Article Text

Uveitis Vol 1. Differential Diagnosis; Vol 2. Therapy.

    Statistics from

    Request Permissions

    If you wish to reuse any or all of this article please use the link below which will take you to the Copyright Clearance Center’s RightsLink service. You will be able to get a quick price and instant permission to reuse the content in many different ways.

    Vol 2. Therapy. By Manfried Zierhut. Pp 176. £32.50. Buren, Netherlands: Aeolus Press, 1996. ISBN0-7506-9815-2.

    Uveitis is undoubtedly a difficult field for many ophthalmologists since there are a bewildering number of clinical entities for both anterior and posterior uveitis.

    Manfried Zierhut has produced a concise text which takes the form of two small handbooks which can easily slip into the pocket of the doctor’s white coat. The aims of the text are to simplify the ophthalmologist’s approach to uveitis. In the first section of volume 1 a general overview of the clinical signs and symptoms that one might observe in uveitis is outlined. This is then followed by a fairly extensive list of the various forms of uveitis classified into infective and non-infective uveitis, autoimmune uveitis, endogenous uveitis, and uveitis associated with systemic disease. While there may be some disagreement concerning the precise classification of individual entities this handbook provides a very useful overview of a wide range of causes and presentations of uveitis and its aim of simplification of this complex field has been achieved.

    Volume 2 follows the same overall plan. In the first two sections a general strategy for uveitis therapy is outlined with particular attention paid to the need to intervene, highlighted in section I.2. A novel view of the available anti-inflammatory, antibiotic, and immunosuppressive drugs is followed by a section outlining the various surgical procedures which are required for specific uveitis complications. There are some idiosyncratic inclusions here such as the inclusion of plasmapheresis in the surgical section and reference to other unusual therapies such as climatotherapy which is surely only used in very selected clinics.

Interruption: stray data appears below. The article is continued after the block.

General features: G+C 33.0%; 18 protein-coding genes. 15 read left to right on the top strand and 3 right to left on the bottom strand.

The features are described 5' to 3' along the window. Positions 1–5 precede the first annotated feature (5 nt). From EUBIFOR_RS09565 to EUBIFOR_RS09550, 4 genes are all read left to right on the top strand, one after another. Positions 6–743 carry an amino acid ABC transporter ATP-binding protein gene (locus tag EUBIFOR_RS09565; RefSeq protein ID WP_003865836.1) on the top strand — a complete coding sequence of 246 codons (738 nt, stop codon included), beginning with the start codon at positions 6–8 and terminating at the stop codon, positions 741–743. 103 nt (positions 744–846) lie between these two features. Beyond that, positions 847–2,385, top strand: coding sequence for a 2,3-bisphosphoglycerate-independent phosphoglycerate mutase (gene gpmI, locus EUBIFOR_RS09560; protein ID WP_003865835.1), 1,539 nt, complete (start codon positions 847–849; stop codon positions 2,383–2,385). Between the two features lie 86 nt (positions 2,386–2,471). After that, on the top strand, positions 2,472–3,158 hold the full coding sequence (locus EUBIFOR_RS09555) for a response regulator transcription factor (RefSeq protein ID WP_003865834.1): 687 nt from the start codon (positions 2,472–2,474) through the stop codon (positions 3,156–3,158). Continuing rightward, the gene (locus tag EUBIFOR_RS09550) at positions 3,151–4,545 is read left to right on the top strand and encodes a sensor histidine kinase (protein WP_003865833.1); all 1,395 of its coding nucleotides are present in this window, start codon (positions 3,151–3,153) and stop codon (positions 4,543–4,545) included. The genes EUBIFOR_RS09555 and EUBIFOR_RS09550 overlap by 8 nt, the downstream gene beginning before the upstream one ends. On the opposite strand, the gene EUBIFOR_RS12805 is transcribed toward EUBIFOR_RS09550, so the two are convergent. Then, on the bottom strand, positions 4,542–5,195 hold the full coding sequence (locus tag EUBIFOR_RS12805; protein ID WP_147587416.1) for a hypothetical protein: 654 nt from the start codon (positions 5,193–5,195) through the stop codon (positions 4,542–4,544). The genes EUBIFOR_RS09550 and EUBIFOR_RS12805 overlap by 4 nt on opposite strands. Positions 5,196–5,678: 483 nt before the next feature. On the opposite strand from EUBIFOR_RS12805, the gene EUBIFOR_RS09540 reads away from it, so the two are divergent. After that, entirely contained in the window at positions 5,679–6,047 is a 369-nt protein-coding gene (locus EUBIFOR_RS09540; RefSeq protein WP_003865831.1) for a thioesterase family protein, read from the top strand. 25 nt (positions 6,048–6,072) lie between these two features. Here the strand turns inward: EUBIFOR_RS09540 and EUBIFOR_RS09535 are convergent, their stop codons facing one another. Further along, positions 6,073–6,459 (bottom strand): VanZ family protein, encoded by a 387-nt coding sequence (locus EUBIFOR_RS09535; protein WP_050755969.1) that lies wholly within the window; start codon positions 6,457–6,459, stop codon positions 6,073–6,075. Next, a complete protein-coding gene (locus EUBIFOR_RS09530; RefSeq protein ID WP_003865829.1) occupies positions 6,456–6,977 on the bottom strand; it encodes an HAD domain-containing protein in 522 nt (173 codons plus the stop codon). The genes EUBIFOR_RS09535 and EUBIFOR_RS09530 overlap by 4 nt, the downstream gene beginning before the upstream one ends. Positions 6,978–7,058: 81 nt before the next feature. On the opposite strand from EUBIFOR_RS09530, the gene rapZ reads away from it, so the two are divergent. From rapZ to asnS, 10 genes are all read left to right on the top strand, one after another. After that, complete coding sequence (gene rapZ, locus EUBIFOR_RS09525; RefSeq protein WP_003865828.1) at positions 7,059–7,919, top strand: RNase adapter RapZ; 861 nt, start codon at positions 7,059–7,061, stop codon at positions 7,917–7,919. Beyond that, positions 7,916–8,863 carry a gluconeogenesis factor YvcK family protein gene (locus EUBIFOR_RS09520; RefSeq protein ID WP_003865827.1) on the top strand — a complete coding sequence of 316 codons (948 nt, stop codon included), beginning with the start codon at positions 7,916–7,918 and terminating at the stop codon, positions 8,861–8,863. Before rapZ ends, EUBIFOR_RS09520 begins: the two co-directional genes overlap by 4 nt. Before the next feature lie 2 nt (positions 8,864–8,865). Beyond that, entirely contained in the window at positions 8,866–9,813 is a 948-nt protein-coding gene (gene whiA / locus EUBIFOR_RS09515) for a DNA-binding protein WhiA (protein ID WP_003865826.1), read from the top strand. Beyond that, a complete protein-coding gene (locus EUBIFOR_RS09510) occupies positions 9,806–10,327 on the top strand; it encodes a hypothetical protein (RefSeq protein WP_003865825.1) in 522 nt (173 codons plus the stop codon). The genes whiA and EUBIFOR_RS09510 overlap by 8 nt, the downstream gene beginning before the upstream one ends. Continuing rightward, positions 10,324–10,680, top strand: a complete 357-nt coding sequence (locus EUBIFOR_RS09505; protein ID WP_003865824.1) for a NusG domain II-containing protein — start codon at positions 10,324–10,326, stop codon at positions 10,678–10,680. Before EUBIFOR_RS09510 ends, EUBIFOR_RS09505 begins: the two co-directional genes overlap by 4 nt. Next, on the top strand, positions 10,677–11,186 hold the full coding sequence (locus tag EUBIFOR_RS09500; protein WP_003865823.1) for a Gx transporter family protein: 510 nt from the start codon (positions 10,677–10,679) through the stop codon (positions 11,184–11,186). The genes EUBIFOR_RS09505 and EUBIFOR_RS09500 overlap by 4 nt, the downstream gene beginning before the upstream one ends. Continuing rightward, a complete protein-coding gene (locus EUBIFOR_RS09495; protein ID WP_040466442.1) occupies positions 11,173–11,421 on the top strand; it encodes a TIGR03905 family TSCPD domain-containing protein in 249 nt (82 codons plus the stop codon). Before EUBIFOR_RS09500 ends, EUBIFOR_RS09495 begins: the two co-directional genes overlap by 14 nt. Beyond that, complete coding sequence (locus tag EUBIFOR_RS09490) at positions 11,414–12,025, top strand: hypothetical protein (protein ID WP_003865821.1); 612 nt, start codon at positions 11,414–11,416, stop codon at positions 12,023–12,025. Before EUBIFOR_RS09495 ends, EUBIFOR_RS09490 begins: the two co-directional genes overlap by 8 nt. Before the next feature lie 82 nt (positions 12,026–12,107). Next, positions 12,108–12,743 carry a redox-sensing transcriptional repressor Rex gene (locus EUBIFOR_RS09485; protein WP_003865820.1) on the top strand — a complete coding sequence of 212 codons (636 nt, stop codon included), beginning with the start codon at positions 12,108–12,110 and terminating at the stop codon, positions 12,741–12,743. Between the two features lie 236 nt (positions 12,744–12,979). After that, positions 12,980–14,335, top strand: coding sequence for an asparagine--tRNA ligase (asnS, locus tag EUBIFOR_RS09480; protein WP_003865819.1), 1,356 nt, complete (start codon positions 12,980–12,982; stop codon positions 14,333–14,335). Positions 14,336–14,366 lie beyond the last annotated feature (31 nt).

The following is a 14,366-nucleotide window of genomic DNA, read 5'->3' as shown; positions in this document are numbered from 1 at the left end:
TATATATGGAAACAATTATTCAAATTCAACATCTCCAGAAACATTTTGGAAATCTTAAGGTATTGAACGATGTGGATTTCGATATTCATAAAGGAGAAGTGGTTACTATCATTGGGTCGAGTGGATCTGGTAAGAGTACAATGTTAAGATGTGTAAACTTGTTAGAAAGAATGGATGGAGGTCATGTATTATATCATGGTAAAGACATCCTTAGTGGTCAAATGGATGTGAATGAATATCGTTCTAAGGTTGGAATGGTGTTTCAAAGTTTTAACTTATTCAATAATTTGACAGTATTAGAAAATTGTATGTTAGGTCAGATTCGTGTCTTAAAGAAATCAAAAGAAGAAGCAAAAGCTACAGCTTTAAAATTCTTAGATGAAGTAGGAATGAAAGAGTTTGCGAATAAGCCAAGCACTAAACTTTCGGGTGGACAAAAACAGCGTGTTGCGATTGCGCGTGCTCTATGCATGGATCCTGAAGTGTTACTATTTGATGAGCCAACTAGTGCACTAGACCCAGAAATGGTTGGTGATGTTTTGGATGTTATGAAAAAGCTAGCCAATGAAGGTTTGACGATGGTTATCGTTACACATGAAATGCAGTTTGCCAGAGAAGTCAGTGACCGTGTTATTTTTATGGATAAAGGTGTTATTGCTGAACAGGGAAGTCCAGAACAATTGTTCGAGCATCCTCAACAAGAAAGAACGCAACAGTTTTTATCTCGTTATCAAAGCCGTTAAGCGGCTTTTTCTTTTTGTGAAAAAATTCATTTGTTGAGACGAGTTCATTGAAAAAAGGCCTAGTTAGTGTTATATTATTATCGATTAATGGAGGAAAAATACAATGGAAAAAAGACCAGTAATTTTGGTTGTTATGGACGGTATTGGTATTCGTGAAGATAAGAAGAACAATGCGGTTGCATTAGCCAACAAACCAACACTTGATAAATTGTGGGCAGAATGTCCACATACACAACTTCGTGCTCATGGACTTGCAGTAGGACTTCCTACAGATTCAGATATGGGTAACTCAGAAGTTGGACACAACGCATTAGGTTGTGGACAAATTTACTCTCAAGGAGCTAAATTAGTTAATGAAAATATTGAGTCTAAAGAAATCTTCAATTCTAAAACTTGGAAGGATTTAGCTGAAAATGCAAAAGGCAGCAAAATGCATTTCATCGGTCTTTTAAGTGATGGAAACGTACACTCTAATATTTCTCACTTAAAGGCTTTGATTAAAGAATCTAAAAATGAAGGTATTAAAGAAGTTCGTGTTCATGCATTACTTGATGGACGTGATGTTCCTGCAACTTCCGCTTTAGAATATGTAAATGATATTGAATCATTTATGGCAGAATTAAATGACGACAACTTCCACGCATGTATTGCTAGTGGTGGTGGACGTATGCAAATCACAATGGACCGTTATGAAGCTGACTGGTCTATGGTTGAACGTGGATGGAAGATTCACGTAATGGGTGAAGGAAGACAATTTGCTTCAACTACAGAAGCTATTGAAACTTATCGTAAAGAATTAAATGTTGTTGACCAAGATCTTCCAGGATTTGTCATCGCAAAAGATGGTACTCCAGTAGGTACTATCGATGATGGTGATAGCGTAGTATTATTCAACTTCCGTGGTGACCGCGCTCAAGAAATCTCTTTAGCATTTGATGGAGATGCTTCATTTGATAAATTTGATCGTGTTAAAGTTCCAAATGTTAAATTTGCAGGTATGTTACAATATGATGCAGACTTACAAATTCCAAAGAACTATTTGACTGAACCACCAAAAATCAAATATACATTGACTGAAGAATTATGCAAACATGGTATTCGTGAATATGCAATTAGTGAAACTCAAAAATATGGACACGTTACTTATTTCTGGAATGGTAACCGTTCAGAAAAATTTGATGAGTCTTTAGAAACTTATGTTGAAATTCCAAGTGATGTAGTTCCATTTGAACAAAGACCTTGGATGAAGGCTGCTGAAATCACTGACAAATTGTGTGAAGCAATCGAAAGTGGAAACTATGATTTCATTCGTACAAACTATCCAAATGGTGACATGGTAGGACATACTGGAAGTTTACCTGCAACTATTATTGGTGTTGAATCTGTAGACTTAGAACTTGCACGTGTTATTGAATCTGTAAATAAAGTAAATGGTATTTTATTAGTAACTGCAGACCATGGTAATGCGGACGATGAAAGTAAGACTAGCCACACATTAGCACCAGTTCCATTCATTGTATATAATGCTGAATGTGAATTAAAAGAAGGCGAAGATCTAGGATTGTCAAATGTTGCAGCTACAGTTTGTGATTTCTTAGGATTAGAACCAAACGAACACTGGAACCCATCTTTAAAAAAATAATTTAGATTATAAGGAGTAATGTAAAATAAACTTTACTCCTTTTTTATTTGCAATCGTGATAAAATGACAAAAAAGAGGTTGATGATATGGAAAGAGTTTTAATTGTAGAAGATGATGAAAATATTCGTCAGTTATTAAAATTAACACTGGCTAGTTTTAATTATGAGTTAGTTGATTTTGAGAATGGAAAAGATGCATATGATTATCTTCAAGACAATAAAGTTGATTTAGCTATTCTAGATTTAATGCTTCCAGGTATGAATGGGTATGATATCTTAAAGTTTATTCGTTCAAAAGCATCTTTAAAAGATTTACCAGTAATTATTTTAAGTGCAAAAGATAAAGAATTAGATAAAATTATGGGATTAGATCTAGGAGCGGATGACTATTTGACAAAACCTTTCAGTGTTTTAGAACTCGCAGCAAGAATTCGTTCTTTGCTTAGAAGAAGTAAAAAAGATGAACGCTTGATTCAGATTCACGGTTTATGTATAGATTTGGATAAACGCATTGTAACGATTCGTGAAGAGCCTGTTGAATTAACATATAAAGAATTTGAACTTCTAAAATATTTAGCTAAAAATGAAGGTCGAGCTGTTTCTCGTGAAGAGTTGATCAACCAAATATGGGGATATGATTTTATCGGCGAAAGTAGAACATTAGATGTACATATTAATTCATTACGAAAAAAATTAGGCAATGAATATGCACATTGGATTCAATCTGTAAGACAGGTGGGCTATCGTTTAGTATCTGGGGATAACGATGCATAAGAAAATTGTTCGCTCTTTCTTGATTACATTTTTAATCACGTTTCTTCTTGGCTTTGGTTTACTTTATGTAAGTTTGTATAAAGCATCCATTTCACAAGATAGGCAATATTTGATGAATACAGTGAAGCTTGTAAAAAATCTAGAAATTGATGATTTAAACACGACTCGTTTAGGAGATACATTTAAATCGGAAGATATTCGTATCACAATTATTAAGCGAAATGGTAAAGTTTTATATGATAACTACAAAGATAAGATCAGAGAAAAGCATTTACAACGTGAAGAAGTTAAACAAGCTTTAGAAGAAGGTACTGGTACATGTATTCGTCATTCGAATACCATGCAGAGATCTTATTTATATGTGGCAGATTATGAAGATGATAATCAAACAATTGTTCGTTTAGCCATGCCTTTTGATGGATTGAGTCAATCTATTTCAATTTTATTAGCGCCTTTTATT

The remainder of the book is an outline of the therapy for each of the conditions described in volume 1. Much reliance is placed on simple bullet point presentation with no frills and it is easy to find exactly what one is looking for. While specific therapies of discrete entities described in volume 2 represent Dr Zierhut’s management of his own patients most of the approaches fall within the mainstream of generally accepted therapeutic ideas.

    These two volumes will be very useful to both the practising and the trainee ophthalmologist in this field.